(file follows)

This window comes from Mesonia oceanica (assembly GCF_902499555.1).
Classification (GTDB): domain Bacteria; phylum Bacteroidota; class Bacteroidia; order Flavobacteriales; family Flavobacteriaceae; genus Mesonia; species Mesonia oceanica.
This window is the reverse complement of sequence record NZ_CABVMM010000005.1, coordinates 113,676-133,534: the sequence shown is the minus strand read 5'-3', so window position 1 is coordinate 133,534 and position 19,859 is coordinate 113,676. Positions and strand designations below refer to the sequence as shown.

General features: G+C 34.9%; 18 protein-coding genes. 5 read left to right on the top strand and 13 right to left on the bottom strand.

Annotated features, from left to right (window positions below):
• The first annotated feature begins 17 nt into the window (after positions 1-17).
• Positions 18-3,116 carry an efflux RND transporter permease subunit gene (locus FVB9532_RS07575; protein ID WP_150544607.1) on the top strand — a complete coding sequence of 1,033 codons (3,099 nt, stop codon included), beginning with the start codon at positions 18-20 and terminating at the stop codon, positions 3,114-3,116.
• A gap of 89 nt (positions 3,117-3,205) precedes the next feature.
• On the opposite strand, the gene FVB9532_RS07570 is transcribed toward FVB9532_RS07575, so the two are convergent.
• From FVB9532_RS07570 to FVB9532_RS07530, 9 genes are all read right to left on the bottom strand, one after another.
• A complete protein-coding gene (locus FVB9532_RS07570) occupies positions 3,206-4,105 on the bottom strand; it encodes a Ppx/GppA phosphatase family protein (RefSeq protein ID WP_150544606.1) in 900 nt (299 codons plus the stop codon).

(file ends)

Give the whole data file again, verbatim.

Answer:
This window comes from Mesonia oceanica (assembly GCF_902499555.1).
Classification (GTDB): domain Bacteria; phylum Bacteroidota; class Bacteroidia; order Flavobacteriales; family Flavobacteriaceae; genus Mesonia; species Mesonia oceanica.
This window is the reverse complement of sequence record NZ_CABVMM010000005.1, coordinates 113,676-133,534: the sequence shown is the minus strand read 5'-3', so window position 1 is coordinate 133,534 and position 19,859 is coordinate 113,676. Positions and strand designations below refer to the sequence as shown.

General features: G+C 34.9%; 18 protein-coding genes. 5 read left to right on the top strand and 13 right to left on the bottom strand.

Annotated features, from left to right (window positions below):
• The first annotated feature begins 17 nt into the window (after positions 1-17).
• Positions 18-3,116 carry an efflux RND transporter permease subunit gene (locus FVB9532_RS07575; protein ID WP_150544607.1) on the top strand — a complete coding sequence of 1,033 codons (3,099 nt, stop codon included), beginning with the start codon at positions 18-20 and terminating at the stop codon, positions 3,114-3,116.
• A gap of 89 nt (positions 3,117-3,205) precedes the next feature.
• On the opposite strand, the gene FVB9532_RS07570 is transcribed toward FVB9532_RS07575, so the two are convergent.
• From FVB9532_RS07570 to FVB9532_RS07530, 9 genes are all read right to left on the bottom strand, one after another.
• A complete protein-coding gene (locus FVB9532_RS07570) occupies positions 3,206-4,105 on the bottom strand; it encodes a Ppx/GppA phosphatase family protein (RefSeq protein ID WP_150544606.1) in 900 nt (299 codons plus the stop codon).